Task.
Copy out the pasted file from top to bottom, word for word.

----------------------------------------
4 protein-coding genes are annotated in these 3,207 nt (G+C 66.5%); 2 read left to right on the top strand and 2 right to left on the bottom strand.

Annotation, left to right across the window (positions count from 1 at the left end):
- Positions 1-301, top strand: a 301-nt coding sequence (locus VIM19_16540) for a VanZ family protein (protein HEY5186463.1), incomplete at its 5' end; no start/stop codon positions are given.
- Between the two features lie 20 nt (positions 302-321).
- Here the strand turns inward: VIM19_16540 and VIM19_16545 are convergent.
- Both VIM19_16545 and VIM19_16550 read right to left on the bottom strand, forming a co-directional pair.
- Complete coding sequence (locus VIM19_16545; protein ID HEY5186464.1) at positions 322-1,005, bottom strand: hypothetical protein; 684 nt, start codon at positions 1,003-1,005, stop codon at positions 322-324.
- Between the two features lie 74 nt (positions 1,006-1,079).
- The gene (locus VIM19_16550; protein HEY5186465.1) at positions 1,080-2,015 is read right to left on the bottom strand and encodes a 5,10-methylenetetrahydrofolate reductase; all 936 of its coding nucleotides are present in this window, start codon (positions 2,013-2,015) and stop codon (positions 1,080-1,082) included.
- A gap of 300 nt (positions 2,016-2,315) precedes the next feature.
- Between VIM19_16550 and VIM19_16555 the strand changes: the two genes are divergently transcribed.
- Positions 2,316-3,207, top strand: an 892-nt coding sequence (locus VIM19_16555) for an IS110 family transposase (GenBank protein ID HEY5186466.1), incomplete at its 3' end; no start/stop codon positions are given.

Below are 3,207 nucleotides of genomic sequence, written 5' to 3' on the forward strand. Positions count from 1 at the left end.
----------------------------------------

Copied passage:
4 protein-coding genes are annotated in these 3,207 nt (G+C 66.5%); 2 read left to right on the top strand and 2 right to left on the bottom strand.

Annotation, left to right across the window (positions count from 1 at the left end):
- Positions 1-301, top strand: a 301-nt coding sequence (locus VIM19_16540) for a VanZ family protein (protein HEY5186463.1), incomplete at its 5' end; no start/stop codon positions are given.
- Between the two features lie 20 nt (positions 302-321).
- Here the strand turns inward: VIM19_16540 and VIM19_16545 are convergent.
- Both VIM19_16545 and VIM19_16550 read right to left on the bottom strand, forming a co-directional pair.
- Complete coding sequence (locus VIM19_16545; protein ID HEY5186464.1) at positions 322-1,005, bottom strand: hypothetical protein; 684 nt, start codon at positions 1,003-1,005, stop codon at positions 322-324.
- Between the two features lie 74 nt (positions 1,006-1,079).
- The gene (locus VIM19_16550; protein HEY5186465.1) at positions 1,080-2,015 is read right to left on the bottom strand and encodes a 5,10-methylenetetrahydrofolate reductase; all 936 of its coding nucleotides are present in this window, start codon (positions 2,013-2,015) and stop codon (positions 1,080-1,082) included.
- A gap of 300 nt (positions 2,016-2,315) precedes the next feature.
- Between VIM19_16550 and VIM19_16555 the strand changes: the two genes are divergently transcribed.
- Positions 2,316-3,207, top strand: an 892-nt coding sequence (locus VIM19_16555) for an IS110 family transposase (GenBank protein ID HEY5186466.1), incomplete at its 3' end; no start/stop codon positions are given.

Below are 3,207 nucleotides of genomic sequence, written 5' to 3' on the forward strand. Positions count from 1 at the left end.